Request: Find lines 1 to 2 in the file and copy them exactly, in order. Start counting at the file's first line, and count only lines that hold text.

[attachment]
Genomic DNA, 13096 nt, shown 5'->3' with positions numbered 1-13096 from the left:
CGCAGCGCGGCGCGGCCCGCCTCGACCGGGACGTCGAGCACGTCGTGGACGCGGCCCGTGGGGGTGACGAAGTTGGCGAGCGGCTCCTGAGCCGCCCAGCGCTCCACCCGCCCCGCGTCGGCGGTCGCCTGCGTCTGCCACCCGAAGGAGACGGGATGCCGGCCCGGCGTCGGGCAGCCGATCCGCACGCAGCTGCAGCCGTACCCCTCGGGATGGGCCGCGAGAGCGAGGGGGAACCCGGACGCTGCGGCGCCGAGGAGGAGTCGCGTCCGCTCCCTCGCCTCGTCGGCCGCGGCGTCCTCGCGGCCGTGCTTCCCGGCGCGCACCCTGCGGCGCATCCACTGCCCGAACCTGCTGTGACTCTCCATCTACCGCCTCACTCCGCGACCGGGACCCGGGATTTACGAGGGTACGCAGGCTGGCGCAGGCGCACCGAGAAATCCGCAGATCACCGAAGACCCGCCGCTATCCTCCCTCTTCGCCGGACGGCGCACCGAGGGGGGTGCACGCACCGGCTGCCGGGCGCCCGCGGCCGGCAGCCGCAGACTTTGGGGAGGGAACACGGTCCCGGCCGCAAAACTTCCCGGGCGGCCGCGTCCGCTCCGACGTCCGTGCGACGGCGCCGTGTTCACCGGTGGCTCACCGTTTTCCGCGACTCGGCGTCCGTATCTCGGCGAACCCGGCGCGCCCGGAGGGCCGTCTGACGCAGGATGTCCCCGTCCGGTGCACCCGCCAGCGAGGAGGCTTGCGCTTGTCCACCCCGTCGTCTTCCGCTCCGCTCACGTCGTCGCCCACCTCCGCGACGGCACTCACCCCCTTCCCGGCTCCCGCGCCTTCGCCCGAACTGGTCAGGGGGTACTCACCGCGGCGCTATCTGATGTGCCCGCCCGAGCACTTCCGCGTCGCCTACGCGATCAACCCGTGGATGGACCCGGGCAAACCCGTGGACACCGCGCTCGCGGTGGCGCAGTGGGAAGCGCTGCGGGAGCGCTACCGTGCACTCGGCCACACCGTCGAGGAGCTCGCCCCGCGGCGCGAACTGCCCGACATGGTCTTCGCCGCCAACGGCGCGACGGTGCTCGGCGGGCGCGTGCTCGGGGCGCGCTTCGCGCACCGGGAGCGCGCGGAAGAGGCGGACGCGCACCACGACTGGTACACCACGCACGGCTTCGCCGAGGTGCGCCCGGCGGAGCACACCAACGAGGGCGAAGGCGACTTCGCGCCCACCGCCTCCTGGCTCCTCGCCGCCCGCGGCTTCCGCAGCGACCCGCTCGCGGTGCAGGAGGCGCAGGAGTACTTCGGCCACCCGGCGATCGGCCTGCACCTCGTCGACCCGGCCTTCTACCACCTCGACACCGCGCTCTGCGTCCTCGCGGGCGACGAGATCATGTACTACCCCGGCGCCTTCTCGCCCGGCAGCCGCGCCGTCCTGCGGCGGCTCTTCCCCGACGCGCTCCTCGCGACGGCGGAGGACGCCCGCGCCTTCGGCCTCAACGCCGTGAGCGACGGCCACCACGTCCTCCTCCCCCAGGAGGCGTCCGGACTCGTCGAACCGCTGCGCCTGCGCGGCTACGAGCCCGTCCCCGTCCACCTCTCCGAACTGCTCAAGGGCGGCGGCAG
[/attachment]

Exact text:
Genomic DNA, 13096 nt, shown 5'->3' with positions numbered 1-13096 from the left:
CGCAGCGCGGCGCGGCCCGCCTCGACCGGGACGTCGAGCACGTCGTGGACGCGGCCCGTGGGGGTGACGAAGTTGGCGAGCGGCTCCTGAGCCGCCCAGCGCTCCACCCGCCCCGCGTCGGCGGTCGCCTGCGTCTGCCACCCGAAGGAGACGGGATGCCGGCCCGGCGTCGGGCAGCCGATCCGCACGCAGCTGCAGCCGTACCCCTCGGGATGGGCCGCGAGAGCGAGGGGGAACCCGGACGCTGCGGCGCCGAGGAGGAGTCGCGTCCGCTCCCTCGCCTCGTCGGCCGCGGCGTCCTCGCGGCCGTGCTTCCCGGCGCGCACCCTGCGGCGCATCCACTGCCCGAACCTGCTGTGACTCTCCATCTACCGCCTCACTCCGCGACCGGGACCCGGGATTTACGAGGGTACGCAGGCTGGCGCAGGCGCACCGAGAAATCCGCAGATCACCGAAGACCCGCCGCTATCCTCCCTCTTCGCCGGACGGCGCACCGAGGGGGGTGCACGCACCGGCTGCCGGGCGCCCGCGGCCGGCAGCCGCAGACTTTGGGGAGGGAACACGGTCCCGGCCGCAAAACTTCCCGGGCGGCCGCGTCCGCTCCGACGTCCGTGCGACGGCGCCGTGTTCACCGGTGGCTCACCGTTTTCCGCGACTCGGCGTCCGTATCTCGGCGAACCCGGCGCGCCCGGAGGGCCGTCTGACGCAGGATGTCCCCGTCCGGTGCACCCGCCAGCGAGGAGGCTTGCGCTTGTCCACCCCGTCGTCTTCCGCTCCGCTCACGTCGTCGCCCACCTCCGCGACGGCACTCACCCCCTTCCCGGCTCCCGCGCCTTCGCCCGAACTGGTCAGGGGGTACTCACCGCGGCGCTATCTGATGTGCCCGCCCGAGCACTTCCGCGTCGCCTACGCGATCAACCCGTGGATGGACCCGGGCAAACCCGTGGACACCGCGCTCGCGGTGGCGCAGTGGGAAGCGCTGCGGGAGCGCTACCGTGCACTCGGCCACACCGTCGAGGAGCTCGCCCCGCGGCGCGAACTGCCCGACATGGTCTTCGCCGCCAACGGCGCGACGGTGCTCGGCGGGCGCGTGCTCGGGGCGCGCTTCGCGCACCGGGAGCGCGCGGAAGAGGCGGACGCGCACCACGACTGGTACACCACGCACGGCTTCGCCGAGGTGCGCCCGGCGGAGCACACCAACGAGGGCGAAGGCGACTTCGCGCCCACCGCCTCCTGGCTCCTCGCCGCCCGCGGCTTCCGCAGCGACCCGCTCGCGGTGCAGGAGGCGCAGGAGTACTTCGGCCACCCGGCGATCGGCCTGCACCTCGTCGACCCGGCCTTCTACCACCTCGACACCGCGCTCTGCGTCCTCGCGGGCGACGAGATCATGTACTACCCCGGCGCCTTCTCGCCCGGCAGCCGCGCCGTCCTGCGGCGGCTCTTCCCCGACGCGCTCCTCGCGACGGCGGAGGACGCCCGCGCCTTCGGCCTCAACGCCGTGAGCGACGGCCACCACGTCCTCCTCCCCCAGGAGGCGTCCGGACTCGTCGAACCGCTGCGCCTGCGCGGCTACGAGCCCGTCCCCGTCCACCTCTCCGAACTGCTCAAGGGCGGCGGCAG